Information on Meningococcal and HPV Disease
Indiana law requires each year that parents/guardians be informed about “meningococcal disease and its vaccines” (IC 20-30-5-18). This year we have new legislation regarding HPV or Human papillomavirus.
Meningococcal disease is a dangerous disease that can strike children and youth. The disease can progress rapidly and within hours of the first symptoms, may result in death or permanent disability including loss of hearing, brain damage and limb amputations. Symptoms of meningococcal disease often resemble the flu and can include a fever, headache, nausea and stiff neck, making the disease difficult to diagnose. The bacteria that cause meningococcal diseases are transmitted through air droplets and by direct contact with an infected person. Fortunately, there is an immunization available and the U.S. Centers for Disease Control and Prevention (CDC) recommends routine meningococcal immunizations at 11 to 12 years of age. This immunization is commonly called Menactra. If you do not have insurance, the Johnson County Health Department has this immunization available for free to anyone who is eleven to eighteen years old. To obtain this immunization please call the Johnson County Health Department for an appointment at 346-4368, or speak with your health care provider.Human papillomavirus is the most common causative agent in cervical cancers and genital warts. But it can also cause other disease processes. This virus is spread through direct contact with an infected person. Many times the infected person is unaware of this virus. The CDC estimates that at least 50% of sexually active people catch HPV during their lifetime. Of the approximately 6 million new cases of genital HPV in the United State every year, it is estimated 74% of them occur in 15 to 24-year-olds. The CDC recommends immunizations for 9-year-old females. This immunization is commonly called Gardasil. The Indiana State Department of Health has free vaccine available for ages eleven to eighteen-year-old females at the Johnson County Health Department for individuals who have no insurance, are recipients of Hoosier Healthwise, are American Indian or Alaskan. Please call the Johnson County Health Department for an appointment at 346-4368 or speak with your health care provider.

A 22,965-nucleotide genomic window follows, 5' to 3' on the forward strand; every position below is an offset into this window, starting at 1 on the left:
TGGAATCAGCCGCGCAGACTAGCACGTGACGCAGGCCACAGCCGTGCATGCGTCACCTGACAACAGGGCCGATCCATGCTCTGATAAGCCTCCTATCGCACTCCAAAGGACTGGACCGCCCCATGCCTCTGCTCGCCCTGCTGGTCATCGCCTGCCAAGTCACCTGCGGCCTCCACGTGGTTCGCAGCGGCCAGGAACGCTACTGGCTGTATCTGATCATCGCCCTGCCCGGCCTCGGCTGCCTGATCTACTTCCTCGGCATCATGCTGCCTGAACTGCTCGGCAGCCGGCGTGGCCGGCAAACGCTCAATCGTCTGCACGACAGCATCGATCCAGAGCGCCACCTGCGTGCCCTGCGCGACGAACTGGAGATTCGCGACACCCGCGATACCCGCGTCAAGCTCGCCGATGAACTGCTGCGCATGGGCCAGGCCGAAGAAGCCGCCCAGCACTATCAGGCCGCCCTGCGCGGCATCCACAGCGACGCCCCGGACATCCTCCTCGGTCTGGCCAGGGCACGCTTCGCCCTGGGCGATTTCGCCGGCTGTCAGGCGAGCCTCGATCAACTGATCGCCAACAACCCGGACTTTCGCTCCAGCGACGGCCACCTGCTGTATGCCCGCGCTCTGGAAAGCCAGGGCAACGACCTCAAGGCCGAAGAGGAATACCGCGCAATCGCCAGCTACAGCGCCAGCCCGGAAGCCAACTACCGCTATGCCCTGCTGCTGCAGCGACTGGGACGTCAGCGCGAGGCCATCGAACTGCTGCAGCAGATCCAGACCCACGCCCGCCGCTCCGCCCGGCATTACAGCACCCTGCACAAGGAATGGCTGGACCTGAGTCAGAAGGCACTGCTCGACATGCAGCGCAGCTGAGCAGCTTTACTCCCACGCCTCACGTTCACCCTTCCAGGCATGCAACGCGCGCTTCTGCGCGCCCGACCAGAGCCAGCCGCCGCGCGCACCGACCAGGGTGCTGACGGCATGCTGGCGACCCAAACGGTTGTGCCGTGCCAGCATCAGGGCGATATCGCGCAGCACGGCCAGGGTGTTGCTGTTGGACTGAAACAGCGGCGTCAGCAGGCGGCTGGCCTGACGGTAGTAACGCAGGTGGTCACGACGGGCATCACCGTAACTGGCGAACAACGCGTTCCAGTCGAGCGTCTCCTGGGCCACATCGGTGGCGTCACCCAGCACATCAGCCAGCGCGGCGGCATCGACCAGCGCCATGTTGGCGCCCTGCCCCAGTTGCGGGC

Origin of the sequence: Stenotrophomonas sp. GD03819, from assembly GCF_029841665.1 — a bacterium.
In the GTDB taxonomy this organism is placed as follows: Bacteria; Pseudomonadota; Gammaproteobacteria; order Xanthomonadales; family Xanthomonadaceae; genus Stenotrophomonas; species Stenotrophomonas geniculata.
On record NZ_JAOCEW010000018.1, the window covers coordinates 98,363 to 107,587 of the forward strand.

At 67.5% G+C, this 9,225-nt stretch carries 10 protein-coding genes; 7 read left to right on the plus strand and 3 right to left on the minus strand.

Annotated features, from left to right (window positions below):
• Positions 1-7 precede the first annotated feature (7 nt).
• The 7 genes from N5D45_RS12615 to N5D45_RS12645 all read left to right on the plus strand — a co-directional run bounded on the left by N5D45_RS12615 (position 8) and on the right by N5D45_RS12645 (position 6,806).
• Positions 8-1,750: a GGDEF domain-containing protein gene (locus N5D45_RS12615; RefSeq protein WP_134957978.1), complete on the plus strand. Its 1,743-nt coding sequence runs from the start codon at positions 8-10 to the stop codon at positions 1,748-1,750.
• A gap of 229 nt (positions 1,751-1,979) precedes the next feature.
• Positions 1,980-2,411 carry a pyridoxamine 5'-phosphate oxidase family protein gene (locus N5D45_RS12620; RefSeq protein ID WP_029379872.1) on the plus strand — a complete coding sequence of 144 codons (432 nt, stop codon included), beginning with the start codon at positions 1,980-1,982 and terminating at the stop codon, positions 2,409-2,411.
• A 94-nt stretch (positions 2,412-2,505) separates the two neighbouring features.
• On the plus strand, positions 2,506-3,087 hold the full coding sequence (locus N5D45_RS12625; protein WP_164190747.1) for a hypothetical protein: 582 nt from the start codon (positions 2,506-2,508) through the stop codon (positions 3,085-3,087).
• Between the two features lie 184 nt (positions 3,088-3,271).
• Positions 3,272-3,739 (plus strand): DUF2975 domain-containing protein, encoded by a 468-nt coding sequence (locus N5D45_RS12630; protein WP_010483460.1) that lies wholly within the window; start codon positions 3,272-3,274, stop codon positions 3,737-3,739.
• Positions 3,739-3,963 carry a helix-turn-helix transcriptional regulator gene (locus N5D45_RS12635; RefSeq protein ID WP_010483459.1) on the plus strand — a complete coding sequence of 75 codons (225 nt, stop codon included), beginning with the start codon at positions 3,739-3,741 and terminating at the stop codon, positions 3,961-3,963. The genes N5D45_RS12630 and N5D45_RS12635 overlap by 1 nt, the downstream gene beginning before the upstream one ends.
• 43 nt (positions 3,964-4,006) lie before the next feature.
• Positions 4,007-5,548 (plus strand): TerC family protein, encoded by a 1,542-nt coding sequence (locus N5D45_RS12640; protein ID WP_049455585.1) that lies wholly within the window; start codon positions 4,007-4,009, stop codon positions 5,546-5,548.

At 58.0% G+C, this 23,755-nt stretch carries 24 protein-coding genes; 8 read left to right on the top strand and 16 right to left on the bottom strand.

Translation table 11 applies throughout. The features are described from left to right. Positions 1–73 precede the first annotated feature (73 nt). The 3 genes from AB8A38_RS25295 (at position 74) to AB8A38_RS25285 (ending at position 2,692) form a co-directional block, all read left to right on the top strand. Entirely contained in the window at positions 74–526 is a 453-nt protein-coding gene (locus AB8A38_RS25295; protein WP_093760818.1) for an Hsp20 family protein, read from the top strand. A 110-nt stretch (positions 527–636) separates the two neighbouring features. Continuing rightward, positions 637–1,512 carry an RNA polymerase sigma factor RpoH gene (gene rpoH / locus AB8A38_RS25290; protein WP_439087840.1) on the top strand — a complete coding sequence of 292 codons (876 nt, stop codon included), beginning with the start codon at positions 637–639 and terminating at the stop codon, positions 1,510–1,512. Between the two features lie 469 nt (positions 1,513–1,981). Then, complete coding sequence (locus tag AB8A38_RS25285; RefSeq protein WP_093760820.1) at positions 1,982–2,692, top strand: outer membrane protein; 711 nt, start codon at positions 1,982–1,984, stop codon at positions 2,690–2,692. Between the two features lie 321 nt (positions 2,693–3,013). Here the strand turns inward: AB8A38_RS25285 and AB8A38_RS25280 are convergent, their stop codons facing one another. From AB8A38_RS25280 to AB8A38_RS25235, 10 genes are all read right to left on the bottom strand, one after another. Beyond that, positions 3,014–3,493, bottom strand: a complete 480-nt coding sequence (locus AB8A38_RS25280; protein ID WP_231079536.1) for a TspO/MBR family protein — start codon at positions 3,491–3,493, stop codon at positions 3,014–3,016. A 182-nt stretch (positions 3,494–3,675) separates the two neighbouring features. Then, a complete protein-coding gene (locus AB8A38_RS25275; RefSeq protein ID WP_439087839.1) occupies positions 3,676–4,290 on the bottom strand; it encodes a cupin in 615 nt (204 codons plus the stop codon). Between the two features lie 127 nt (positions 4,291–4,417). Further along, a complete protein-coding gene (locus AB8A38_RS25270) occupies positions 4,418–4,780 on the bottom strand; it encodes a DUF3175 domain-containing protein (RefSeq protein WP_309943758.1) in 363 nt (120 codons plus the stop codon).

Recognizing that students today use several common non-prescribed medications to treat symptoms of minor aches and pains; the health services staff will have available some medications to dispense to students. In order to adhere to FCSC policy, parents will need to provide written permission for students to receive these medications. Students are not allowed to carry medication with them at school unless the medication is for a life-threatening doctor diagnosed issue that has been verified with your school nurse. If your child has a life-threatening diagnosis, please fill out the required medication forms so that your child may carry those medications with them.